Boucher: Broadband Plan Should Not Force Broadcasters Off Spectrum
Rep. doesn't want FCC proceeding with reclamation until available spectrum is identified
By John Eggerton -- Broadcasting & Cable, 4/14/2010 1:51:09 PM
He also doesn't want the commission proceeding with its voluntary spectrum reclamation plan before it has identified where the spectrum is available and from whom it should come, and reported that information to Congress, a process that could take several years.
Although the House failed to pass a spectrum inventory bill (HR 3125) via unanimous consent Wednesday (Apr. 14) after a Republican member made it less than unanimous, Boucher still got to make his point, which came even as broadcasters are pondering their spectrum fate at the National Association of Broadcasters convention in Las Vegas.
"It would not be an appropriate step to require that broadcasters engage in the surrender of any part of the spectrum they hold," Boucher said on the House floor.
Blackburn asked Boucher his views on how the FCC should proceed on its recommendations in the national broadband plan, which include an order by next year on reclaiming 120 MHz of spectrum from broadcasters via voluntary auctions, in light of the spectrum bill, which anticipates a several-year-long process in first identifying what spectrum may be available.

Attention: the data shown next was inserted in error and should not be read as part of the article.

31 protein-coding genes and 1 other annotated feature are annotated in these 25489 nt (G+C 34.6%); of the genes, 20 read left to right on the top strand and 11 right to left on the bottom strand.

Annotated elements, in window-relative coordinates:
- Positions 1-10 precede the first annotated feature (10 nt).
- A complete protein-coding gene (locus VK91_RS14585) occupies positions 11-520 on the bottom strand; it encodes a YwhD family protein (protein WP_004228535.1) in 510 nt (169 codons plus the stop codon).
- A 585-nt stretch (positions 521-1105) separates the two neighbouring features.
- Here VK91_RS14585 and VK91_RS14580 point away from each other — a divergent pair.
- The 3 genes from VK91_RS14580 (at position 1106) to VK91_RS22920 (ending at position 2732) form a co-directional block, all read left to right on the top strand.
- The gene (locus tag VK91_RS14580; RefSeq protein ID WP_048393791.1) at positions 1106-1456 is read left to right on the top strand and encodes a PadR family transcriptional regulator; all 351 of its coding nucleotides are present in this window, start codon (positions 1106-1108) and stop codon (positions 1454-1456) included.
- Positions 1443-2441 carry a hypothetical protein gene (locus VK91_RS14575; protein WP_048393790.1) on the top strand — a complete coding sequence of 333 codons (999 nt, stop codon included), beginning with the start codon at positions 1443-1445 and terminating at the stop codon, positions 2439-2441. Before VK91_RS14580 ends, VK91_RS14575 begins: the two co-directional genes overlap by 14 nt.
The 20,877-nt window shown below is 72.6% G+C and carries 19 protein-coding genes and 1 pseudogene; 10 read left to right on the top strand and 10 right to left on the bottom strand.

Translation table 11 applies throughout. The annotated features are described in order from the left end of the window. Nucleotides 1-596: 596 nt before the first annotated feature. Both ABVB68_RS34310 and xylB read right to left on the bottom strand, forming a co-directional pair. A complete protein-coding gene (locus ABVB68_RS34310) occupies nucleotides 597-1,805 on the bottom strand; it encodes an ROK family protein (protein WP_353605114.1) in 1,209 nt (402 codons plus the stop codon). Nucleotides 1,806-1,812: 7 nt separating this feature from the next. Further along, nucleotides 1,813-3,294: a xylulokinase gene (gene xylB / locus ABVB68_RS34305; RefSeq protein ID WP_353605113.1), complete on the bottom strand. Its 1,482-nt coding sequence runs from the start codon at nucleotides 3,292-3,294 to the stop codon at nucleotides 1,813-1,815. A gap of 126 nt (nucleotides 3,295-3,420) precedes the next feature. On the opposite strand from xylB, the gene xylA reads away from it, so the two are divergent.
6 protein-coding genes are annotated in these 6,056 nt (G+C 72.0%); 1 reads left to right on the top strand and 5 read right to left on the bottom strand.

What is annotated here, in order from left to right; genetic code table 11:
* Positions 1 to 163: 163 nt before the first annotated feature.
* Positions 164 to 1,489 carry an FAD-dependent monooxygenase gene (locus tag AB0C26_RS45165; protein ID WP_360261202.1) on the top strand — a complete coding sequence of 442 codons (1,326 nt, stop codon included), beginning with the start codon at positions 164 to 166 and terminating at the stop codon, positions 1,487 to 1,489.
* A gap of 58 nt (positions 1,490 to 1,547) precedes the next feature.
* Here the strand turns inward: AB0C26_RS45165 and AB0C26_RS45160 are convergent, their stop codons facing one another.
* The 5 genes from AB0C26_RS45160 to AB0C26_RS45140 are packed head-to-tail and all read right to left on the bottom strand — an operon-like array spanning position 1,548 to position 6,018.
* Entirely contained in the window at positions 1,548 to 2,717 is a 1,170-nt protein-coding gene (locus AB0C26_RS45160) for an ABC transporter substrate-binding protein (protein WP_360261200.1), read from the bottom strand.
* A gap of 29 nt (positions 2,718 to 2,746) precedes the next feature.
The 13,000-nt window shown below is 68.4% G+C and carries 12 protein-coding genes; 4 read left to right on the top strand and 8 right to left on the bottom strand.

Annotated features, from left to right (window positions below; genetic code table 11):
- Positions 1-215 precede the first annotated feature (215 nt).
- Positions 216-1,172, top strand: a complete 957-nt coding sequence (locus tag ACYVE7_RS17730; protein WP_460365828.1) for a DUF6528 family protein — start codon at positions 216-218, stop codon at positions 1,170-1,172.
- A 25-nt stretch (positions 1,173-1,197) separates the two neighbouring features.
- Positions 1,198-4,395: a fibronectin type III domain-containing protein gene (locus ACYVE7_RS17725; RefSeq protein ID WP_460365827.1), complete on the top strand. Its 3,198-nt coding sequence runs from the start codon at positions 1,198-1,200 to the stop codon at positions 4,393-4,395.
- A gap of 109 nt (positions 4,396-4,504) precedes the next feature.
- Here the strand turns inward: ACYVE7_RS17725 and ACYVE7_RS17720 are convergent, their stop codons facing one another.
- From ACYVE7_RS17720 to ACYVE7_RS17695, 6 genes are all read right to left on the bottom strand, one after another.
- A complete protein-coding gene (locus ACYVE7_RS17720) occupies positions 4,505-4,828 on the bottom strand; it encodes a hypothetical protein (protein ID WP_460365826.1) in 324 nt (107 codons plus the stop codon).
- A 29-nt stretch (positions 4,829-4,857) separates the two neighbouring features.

"There is not doubt that more spectrum is needed in order to meet the nation's rising demand for wireless services," said Boucher," but he also said that "conducting the spectrum inventory that this legislation requires is an essential first step," and a "clear roadmap." Blackburn said she heartily agreed.
As to the spectrum being sought from broadcasters in particular, she pointed to the plans assertion of a voluntary program but said that it "hints that other, presumably involuntary methods, of relocating broadcast stations may be necessary." She asked him whether he supported such involuntary methods.
Boucher was happy to oblige: "I agree that the right approach is to work with television broadcasters to identify the spectrum they now hold that, on a purely consensual basis, could be repurposed wireless use."
Boucher is not suggesting new spectrum is not needed. He has repeatedly acknowledged the need and desirability of freeing up spectrum for wireless broadband use, including from broadcasters if it is freely given, and did so again Wednesday.
But he used the House floor time to reiterate that it must be voluntary, period. "Broadcasters who surrender spectrum would receive compensation for a voluntary spectrum transfer. I would not support the commission's requiring stations to give up spectrum involuntarily."
Congress will have to approve the FCC's reclamation plan, since it involves auctions where some of the proceeds would go to industry, rather than the government.
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